Looking beyond reconciliation, a round of appropriations hearings are underway this week in both the House and the Senate, signaling that the FY2023 appropriations process is beginning in earnest. The four corners are expected to meet later this week to discuss a top-line numbers deal, which would help prevent the logjam that characterized the budget process last year. Over the course of the next few months, we are guaranteed to see Democrats call for increased social spending, while Republicans continue to demand additional defense spending.
Chair of the House Appropriations committee Rosa DeLauro will try to move 12 bills through the House this summer, regardless of whether or not we see a top-line deal. Subcommittees tentatively plan to begin markups in mid-June, paving the way for committee markups by the end of June. The Senate, on the other hand, will likely take its time. Still, expect to see at least one continuing resolution to fund the government past October 1. We could yet again see a longer-term continuing resolution, or a series of continuing resolutions, particularly if Republicans flip one chamber. However, if Republicans take back both chambers of Congress and the appropriations process extends into the lame duck period, they may try to get the budget for the coming fiscal year off of their plates early to focus on other priorities.
Beyond the Budget, Across the Finish Line
Insulin pricing, gas pricing, Electoral College reform, and Big Tech antitrust bills could also get brought to the floor in both chambers, although time isn’t exactly on Democrats’ side. The Senate will also need to consider its version of a House-passed restaurant relief bill. The bipartisan Senate package contains $40 billion for restaurant relief, as well as aid for gyms, minor league baseball teams, live venues, and border-region businesses, but only $5 billion in offsets, which may be a hurdle to finding 60 votes.
A retirement reform plan known as “SECURE 2.0” is finally on the move again. The bill, known formally as the Securing a Strong Retirement Act of 2022, was passed by the House of Representatives before the April recess in an overwhelming 414 to 5 vote. Expanding on a landmark 2019 retirement bill, the bill aims to further expand Americans’ ability to save for retirement and increase their options for doing so.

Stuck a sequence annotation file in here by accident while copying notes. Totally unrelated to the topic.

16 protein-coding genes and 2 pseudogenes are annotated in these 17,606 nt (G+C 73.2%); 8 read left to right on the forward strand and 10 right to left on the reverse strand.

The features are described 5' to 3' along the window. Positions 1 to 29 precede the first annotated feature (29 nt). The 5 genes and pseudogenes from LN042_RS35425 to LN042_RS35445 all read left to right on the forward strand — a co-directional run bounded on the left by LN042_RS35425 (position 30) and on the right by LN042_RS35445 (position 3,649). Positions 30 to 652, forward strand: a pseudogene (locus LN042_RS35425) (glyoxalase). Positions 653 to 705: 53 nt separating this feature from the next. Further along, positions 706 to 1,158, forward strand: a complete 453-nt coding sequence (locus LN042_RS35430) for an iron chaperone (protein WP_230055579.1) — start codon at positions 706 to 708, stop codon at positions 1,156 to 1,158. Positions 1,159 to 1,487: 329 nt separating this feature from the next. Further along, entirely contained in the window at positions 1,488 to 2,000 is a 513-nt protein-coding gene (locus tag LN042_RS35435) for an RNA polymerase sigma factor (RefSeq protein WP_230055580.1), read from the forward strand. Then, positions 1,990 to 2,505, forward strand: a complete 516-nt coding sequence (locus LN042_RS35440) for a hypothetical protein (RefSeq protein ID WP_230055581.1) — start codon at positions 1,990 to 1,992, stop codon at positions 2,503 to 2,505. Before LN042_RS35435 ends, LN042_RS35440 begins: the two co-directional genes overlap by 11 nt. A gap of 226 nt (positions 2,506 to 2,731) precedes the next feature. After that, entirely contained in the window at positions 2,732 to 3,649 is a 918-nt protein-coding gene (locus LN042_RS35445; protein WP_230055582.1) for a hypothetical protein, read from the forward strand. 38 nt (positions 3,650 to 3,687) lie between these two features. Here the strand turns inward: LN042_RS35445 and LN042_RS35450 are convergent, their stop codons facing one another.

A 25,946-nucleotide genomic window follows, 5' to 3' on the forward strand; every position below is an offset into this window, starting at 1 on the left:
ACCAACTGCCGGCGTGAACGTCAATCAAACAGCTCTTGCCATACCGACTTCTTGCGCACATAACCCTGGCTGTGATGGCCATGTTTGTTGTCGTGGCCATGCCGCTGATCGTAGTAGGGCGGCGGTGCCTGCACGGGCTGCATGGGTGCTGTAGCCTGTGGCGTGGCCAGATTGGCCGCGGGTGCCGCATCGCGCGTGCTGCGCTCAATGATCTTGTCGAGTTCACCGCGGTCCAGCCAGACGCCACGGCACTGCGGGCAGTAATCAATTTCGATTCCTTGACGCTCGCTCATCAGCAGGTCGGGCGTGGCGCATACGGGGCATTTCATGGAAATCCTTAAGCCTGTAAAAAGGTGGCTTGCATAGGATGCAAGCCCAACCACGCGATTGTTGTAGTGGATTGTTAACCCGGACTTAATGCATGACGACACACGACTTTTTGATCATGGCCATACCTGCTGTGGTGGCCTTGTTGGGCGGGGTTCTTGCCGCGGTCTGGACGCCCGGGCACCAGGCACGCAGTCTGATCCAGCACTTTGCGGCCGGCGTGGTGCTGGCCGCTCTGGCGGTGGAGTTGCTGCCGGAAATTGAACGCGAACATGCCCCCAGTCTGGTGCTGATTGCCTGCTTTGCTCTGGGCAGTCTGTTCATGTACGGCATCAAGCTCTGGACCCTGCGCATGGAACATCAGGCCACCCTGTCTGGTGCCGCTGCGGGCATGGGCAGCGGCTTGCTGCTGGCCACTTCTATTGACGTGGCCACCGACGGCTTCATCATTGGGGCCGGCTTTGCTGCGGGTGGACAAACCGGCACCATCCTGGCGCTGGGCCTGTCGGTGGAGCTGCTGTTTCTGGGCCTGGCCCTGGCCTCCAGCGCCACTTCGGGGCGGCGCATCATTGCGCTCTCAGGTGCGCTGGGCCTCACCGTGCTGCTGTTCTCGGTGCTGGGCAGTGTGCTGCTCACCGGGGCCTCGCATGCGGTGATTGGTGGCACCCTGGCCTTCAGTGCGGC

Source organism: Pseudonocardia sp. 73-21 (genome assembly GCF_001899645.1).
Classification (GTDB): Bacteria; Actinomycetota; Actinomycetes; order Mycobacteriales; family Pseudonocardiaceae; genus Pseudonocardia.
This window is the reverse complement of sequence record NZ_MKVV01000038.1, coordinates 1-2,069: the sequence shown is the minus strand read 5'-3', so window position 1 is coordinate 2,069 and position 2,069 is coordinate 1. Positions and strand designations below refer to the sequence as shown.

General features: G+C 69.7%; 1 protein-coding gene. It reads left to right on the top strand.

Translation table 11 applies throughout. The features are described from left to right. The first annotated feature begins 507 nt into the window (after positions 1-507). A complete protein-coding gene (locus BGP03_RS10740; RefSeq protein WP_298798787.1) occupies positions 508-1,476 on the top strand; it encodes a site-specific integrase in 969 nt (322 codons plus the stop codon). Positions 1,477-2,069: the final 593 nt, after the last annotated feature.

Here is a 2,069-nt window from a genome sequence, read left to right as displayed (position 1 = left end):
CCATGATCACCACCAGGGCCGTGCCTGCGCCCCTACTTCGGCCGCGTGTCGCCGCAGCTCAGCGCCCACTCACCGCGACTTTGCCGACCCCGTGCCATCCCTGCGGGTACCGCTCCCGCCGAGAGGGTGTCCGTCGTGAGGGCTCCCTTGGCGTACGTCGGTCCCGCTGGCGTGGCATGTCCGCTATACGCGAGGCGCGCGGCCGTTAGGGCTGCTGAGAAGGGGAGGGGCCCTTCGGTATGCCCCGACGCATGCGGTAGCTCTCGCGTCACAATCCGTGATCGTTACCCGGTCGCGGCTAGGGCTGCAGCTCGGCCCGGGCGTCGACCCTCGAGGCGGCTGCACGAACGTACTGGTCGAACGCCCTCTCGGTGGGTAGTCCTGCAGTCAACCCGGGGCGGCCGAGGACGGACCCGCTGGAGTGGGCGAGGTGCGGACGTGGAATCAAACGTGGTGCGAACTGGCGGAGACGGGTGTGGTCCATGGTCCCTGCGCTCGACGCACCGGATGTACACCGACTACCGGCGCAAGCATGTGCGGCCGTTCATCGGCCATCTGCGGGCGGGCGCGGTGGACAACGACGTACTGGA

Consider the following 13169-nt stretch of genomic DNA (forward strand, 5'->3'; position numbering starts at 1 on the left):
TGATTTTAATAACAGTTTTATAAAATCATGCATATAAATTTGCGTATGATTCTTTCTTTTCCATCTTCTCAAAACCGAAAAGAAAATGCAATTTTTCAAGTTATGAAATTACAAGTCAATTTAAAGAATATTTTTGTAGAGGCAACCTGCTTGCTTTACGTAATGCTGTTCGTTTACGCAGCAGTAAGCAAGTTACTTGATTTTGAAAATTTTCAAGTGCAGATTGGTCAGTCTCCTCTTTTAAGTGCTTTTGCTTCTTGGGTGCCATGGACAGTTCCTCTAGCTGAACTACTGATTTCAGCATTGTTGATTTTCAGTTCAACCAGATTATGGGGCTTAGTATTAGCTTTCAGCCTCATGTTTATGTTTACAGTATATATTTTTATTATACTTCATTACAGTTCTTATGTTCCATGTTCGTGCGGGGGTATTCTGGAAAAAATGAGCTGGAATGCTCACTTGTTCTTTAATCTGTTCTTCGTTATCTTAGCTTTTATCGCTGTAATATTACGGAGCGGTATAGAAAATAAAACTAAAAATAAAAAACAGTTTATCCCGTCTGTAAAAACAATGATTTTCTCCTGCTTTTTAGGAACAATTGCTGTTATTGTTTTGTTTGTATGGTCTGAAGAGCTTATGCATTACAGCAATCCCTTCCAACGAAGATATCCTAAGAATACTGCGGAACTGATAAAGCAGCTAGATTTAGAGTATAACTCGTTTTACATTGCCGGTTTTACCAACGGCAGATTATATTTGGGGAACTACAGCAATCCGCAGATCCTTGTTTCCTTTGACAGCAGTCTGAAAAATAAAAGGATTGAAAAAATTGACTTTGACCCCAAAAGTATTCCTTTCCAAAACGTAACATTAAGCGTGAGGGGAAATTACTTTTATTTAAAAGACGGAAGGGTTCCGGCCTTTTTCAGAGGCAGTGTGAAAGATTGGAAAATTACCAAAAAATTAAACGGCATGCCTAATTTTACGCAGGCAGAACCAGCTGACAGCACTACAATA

The bill unanimously cleared the House Ways and Means committee about 11 months ago. Despite bipartisan support, it languished as lawmakers wrangled over a separate retirement proposal Democrats had hoped to include in Build Back Better. Now, the resurrected SECURE 2.0 heads to the Senate where advocates hope it could earn a vote in the upper chamber in the coming months.
COMPETES – The Long Haul
This week marks the start of the House and Senate negotiations to finalize a deal on far-reaching competitiveness legislation known by a variety of names, most notably USICA and the “America COMPETES Act.”
The package falls under the jurisdiction of multiple committees with 107 total conferees and tens of billions of dollars at stake. The Senate passed USICA with a bipartisan vote last year, whereas the House passed their version, the America COMPETES Act, in February with Rep. Adam Kinzinger (Ill.) as the sole Republican supporter. A final bill will likely be far closer to the Senate product than the House product and include the $52 billion in funding for the CHIPS Act, the most popular provision in the package.
Talks between aides for Senate Majority Leader Schumer and Minority Leader McConnell will pick up this week to reach an agreement on votes on motions to instruct the conferees. These motions are non-binding and used to make senators, particularly those in tough reelection campaigns, take hard votes. Even as leaders negotiate, both sides seem most focused on presenting a united front as they enter into talks with the House.
From Congress to the Campaign Trail
With inflation on the rise and coronavirus cases once again climbing, lawmakers are returning to Washington ready to confront the financial and physical health of the country. A number of House and Senate seats are up for grabs this fall and Democrats are under increasing pressure to score some legislative victories amid Biden’s low approval ratings.
For Democrats, the mounting workload means they must balance matters of routine governance with their broader political aspirations. Democrats are fighting for an economy that will help families. Now the challenge is to use the time remaining before midterm voters make up their minds to make much more certain that voters see and feel Democrats’ legislative efforts too.